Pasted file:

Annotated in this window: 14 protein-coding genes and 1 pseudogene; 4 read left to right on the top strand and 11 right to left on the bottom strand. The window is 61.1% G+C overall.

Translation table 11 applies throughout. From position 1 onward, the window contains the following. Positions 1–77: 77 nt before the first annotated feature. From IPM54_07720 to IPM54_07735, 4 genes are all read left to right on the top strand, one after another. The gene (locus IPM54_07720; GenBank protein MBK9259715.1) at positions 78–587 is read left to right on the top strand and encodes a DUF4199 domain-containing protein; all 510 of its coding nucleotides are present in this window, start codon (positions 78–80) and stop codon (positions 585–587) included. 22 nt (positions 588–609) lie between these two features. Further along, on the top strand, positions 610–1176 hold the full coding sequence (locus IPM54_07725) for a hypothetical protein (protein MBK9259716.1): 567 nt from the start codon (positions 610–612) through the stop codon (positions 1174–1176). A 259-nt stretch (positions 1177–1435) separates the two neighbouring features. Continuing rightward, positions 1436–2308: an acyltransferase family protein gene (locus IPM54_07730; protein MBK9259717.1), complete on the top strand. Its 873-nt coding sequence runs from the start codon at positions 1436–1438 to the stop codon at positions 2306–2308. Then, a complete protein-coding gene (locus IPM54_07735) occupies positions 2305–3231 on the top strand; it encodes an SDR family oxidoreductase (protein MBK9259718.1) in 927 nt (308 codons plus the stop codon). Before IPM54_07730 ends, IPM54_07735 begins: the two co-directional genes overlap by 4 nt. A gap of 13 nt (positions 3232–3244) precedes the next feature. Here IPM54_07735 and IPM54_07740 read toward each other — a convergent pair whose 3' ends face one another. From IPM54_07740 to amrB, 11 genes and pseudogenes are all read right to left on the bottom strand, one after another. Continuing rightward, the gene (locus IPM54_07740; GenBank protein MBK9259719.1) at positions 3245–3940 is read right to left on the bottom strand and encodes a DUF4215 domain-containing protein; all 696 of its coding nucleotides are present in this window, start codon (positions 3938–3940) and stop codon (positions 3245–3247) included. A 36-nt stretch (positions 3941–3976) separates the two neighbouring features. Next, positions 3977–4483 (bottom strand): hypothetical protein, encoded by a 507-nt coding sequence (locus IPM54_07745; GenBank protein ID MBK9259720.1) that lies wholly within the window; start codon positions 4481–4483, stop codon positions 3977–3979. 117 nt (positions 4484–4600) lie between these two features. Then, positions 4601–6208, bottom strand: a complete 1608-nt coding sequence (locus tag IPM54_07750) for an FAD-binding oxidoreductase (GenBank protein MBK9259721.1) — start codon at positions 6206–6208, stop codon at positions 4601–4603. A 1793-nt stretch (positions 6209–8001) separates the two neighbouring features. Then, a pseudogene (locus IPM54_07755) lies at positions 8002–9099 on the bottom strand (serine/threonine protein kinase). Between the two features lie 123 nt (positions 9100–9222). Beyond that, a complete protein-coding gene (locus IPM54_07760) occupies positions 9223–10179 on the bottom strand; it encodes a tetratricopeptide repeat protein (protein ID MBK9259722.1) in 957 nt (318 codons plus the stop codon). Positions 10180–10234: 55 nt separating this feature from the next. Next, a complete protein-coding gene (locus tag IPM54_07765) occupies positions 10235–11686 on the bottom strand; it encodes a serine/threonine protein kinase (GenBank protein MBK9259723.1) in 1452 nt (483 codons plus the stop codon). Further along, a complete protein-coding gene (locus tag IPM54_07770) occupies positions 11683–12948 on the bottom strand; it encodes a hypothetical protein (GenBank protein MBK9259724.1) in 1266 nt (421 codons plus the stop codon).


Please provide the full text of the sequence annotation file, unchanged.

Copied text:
Annotated in this window: 14 protein-coding genes and 1 pseudogene; 4 read left to right on the top strand and 11 right to left on the bottom strand. The window is 61.1% G+C overall.

Translation table 11 applies throughout. From position 1 onward, the window contains the following. Positions 1–77: 77 nt before the first annotated feature. From IPM54_07720 to IPM54_07735, 4 genes are all read left to right on the top strand, one after another. The gene (locus IPM54_07720; GenBank protein MBK9259715.1) at positions 78–587 is read left to right on the top strand and encodes a DUF4199 domain-containing protein; all 510 of its coding nucleotides are present in this window, start codon (positions 78–80) and stop codon (positions 585–587) included. 22 nt (positions 588–609) lie between these two features. Further along, on the top strand, positions 610–1176 hold the full coding sequence (locus IPM54_07725) for a hypothetical protein (protein MBK9259716.1): 567 nt from the start codon (positions 610–612) through the stop codon (positions 1174–1176). A 259-nt stretch (positions 1177–1435) separates the two neighbouring features. Continuing rightward, positions 1436–2308: an acyltransferase family protein gene (locus IPM54_07730; protein MBK9259717.1), complete on the top strand. Its 873-nt coding sequence runs from the start codon at positions 1436–1438 to the stop codon at positions 2306–2308. Then, a complete protein-coding gene (locus IPM54_07735) occupies positions 2305–3231 on the top strand; it encodes an SDR family oxidoreductase (protein MBK9259718.1) in 927 nt (308 codons plus the stop codon). Before IPM54_07730 ends, IPM54_07735 begins: the two co-directional genes overlap by 4 nt. A gap of 13 nt (positions 3232–3244) precedes the next feature. Here IPM54_07735 and IPM54_07740 read toward each other — a convergent pair whose 3' ends face one another. From IPM54_07740 to amrB, 11 genes and pseudogenes are all read right to left on the bottom strand, one after another. Continuing rightward, the gene (locus IPM54_07740; GenBank protein MBK9259719.1) at positions 3245–3940 is read right to left on the bottom strand and encodes a DUF4215 domain-containing protein; all 696 of its coding nucleotides are present in this window, start codon (positions 3938–3940) and stop codon (positions 3245–3247) included. A 36-nt stretch (positions 3941–3976) separates the two neighbouring features. Next, positions 3977–4483 (bottom strand): hypothetical protein, encoded by a 507-nt coding sequence (locus IPM54_07745; GenBank protein ID MBK9259720.1) that lies wholly within the window; start codon positions 4481–4483, stop codon positions 3977–3979. 117 nt (positions 4484–4600) lie between these two features. Then, positions 4601–6208, bottom strand: a complete 1608-nt coding sequence (locus tag IPM54_07750) for an FAD-binding oxidoreductase (GenBank protein MBK9259721.1) — start codon at positions 6206–6208, stop codon at positions 4601–4603. A 1793-nt stretch (positions 6209–8001) separates the two neighbouring features. Then, a pseudogene (locus IPM54_07755) lies at positions 8002–9099 on the bottom strand (serine/threonine protein kinase). Between the two features lie 123 nt (positions 9100–9222). Beyond that, a complete protein-coding gene (locus IPM54_07760) occupies positions 9223–10179 on the bottom strand; it encodes a tetratricopeptide repeat protein (protein ID MBK9259722.1) in 957 nt (318 codons plus the stop codon). Positions 10180–10234: 55 nt separating this feature from the next. Next, a complete protein-coding gene (locus tag IPM54_07765) occupies positions 10235–11686 on the bottom strand; it encodes a serine/threonine protein kinase (GenBank protein MBK9259723.1) in 1452 nt (483 codons plus the stop codon). Further along, a complete protein-coding gene (locus tag IPM54_07770) occupies positions 11683–12948 on the bottom strand; it encodes a hypothetical protein (GenBank protein MBK9259724.1) in 1266 nt (421 codons plus the stop codon).